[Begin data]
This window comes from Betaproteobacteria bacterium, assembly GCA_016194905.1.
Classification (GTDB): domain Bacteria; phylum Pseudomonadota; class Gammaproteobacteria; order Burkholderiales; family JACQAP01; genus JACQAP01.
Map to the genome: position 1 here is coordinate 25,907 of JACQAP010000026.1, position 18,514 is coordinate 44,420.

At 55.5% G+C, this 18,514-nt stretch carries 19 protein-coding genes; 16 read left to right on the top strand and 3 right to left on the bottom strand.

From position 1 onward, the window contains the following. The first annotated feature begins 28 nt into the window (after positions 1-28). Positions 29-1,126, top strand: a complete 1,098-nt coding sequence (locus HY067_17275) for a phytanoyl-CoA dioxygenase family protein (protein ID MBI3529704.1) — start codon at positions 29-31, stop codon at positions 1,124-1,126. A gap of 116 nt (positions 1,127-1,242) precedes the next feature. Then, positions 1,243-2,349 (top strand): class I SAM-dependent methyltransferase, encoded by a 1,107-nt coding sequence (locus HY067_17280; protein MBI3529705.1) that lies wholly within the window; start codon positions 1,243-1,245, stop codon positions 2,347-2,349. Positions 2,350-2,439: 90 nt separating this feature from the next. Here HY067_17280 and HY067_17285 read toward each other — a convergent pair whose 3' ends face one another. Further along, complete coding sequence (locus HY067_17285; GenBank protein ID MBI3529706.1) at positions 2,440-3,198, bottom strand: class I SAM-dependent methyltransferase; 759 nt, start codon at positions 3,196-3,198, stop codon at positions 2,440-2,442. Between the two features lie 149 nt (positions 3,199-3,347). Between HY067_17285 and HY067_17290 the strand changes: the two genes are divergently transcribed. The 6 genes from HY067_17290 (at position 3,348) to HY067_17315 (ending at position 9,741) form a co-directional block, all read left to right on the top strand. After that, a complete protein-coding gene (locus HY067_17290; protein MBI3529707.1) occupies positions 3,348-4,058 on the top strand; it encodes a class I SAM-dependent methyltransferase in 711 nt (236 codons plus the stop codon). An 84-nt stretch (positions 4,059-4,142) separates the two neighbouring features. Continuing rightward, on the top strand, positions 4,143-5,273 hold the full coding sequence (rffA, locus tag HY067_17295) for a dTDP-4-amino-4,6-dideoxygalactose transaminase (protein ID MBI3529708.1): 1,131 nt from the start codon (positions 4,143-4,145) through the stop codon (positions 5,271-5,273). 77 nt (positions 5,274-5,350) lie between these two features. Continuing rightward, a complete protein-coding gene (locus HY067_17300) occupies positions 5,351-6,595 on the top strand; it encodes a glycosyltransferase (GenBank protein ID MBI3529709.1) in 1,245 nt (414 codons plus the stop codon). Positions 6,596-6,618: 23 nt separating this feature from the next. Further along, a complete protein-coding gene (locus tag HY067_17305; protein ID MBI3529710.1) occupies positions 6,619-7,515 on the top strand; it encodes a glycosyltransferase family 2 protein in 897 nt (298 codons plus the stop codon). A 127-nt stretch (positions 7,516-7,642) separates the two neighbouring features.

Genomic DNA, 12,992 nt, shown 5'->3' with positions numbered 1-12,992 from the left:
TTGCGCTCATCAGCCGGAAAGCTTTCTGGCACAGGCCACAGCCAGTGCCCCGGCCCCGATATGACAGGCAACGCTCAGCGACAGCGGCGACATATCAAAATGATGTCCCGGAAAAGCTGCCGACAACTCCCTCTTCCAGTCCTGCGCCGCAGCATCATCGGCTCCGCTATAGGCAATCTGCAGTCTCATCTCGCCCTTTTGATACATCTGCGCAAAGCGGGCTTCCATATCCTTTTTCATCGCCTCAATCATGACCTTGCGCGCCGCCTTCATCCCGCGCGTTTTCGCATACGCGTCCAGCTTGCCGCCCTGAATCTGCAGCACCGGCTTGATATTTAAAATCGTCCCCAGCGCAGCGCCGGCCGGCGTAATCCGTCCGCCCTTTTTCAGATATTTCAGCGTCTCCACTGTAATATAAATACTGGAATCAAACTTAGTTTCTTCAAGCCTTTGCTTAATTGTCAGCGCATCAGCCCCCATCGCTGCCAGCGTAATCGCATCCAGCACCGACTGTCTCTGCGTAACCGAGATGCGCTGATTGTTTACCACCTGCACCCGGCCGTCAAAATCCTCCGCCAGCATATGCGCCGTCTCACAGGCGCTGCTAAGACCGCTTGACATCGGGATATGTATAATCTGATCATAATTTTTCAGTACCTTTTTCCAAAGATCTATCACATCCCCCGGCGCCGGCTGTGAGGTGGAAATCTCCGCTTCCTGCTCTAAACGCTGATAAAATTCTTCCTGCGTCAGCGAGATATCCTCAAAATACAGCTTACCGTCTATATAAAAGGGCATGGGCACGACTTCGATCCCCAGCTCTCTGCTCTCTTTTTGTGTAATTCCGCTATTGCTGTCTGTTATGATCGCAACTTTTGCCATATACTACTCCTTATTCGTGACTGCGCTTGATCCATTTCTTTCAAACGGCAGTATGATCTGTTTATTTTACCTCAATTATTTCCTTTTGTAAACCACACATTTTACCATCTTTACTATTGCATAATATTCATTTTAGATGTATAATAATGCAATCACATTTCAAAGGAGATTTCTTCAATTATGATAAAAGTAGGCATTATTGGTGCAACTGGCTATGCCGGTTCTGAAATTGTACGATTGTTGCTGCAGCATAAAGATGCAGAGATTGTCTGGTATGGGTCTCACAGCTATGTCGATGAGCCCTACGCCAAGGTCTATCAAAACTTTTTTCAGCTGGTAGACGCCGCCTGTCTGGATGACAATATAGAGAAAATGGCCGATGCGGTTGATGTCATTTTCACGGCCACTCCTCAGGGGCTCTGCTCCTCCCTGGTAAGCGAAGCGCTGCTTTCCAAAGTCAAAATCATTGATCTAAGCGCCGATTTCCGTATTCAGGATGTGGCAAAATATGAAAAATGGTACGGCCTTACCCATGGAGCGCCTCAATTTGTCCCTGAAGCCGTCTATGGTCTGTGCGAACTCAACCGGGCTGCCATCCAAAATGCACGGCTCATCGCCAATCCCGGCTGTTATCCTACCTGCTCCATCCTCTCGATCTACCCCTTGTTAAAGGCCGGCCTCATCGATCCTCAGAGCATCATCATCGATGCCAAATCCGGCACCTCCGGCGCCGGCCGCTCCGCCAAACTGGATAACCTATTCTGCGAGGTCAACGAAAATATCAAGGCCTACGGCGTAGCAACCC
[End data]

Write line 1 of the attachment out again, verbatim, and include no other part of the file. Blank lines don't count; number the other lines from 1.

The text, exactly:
This window comes from Betaproteobacteria bacterium, assembly GCA_016194905.1.